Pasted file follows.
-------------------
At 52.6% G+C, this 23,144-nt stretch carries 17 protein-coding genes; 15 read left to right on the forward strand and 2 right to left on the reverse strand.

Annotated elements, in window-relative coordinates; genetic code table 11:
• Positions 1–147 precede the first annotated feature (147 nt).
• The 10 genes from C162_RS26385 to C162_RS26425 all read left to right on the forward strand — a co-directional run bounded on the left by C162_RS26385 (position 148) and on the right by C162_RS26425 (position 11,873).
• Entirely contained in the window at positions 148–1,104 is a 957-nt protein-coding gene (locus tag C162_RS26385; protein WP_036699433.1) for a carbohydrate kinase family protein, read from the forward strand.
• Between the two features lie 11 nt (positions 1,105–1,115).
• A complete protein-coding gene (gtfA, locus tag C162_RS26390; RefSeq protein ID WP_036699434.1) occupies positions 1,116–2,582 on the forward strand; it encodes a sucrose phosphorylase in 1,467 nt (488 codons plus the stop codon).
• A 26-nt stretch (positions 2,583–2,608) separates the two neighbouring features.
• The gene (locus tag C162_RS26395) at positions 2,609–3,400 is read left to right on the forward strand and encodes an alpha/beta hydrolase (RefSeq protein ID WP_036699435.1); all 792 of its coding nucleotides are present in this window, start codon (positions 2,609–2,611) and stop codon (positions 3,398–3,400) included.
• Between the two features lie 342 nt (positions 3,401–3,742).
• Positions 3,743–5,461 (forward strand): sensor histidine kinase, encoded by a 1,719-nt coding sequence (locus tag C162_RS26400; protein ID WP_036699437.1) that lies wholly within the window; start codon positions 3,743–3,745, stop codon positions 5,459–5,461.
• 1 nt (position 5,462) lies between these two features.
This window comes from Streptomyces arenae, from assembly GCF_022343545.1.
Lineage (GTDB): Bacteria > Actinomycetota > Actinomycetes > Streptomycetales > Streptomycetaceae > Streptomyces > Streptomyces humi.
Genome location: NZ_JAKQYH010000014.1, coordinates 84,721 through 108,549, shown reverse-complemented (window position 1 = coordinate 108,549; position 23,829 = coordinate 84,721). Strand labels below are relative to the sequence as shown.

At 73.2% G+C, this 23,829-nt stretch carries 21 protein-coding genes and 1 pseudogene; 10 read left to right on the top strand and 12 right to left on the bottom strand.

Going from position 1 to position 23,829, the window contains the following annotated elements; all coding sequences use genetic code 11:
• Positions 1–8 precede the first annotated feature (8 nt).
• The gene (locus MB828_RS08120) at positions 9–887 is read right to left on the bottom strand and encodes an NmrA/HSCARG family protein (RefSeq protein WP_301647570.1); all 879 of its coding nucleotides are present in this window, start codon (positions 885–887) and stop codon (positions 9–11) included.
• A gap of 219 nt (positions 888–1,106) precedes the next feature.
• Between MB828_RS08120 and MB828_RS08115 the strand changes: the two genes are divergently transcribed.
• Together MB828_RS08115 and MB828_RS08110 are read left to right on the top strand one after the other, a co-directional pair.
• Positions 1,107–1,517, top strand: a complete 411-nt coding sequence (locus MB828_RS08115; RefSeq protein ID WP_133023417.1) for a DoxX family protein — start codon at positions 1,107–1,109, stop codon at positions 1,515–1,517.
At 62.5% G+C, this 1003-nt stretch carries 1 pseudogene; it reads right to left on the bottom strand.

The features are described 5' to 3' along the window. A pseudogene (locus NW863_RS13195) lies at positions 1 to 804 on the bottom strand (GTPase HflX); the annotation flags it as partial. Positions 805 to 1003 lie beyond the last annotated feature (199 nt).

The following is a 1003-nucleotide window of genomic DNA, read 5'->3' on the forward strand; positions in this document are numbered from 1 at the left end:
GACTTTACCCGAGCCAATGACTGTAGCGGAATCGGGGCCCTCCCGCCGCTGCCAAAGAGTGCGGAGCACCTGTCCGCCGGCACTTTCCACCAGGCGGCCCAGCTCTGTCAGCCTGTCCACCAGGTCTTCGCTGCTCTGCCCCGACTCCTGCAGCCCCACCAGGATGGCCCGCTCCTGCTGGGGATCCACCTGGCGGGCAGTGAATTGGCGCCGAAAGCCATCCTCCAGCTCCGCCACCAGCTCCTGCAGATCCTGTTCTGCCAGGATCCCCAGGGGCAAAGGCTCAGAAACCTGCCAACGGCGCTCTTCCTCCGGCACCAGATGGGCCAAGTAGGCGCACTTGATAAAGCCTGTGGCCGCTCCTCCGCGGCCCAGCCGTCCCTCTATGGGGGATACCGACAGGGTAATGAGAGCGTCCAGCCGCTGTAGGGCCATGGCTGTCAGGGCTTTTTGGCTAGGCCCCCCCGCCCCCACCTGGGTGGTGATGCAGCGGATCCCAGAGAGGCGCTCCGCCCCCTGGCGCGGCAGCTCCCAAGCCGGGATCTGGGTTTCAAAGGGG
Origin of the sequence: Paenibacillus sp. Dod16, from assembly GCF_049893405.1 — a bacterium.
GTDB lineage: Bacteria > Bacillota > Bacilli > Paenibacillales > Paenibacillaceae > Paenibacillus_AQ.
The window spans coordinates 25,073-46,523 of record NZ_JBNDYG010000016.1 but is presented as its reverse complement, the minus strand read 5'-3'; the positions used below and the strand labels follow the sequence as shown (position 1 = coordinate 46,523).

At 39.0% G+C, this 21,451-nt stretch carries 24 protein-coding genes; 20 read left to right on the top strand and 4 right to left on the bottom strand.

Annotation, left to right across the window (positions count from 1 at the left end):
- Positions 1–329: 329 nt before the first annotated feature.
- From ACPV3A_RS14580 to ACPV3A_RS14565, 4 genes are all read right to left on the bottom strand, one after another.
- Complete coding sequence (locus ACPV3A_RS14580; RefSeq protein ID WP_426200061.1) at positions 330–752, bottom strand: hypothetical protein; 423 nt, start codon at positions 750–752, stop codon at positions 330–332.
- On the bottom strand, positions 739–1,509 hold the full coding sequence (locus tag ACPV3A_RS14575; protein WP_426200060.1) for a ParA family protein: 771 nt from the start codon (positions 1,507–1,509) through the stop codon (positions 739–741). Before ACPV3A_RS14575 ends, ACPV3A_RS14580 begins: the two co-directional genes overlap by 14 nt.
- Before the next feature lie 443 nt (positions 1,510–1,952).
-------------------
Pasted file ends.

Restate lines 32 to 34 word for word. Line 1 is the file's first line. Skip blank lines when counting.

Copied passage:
Annotation, left to right across the window (positions count from 1 at the left end):
- Positions 1–329: 329 nt before the first annotated feature.
- From ACPV3A_RS14580 to ACPV3A_RS14565, 4 genes are all read right to left on the bottom strand, one after another.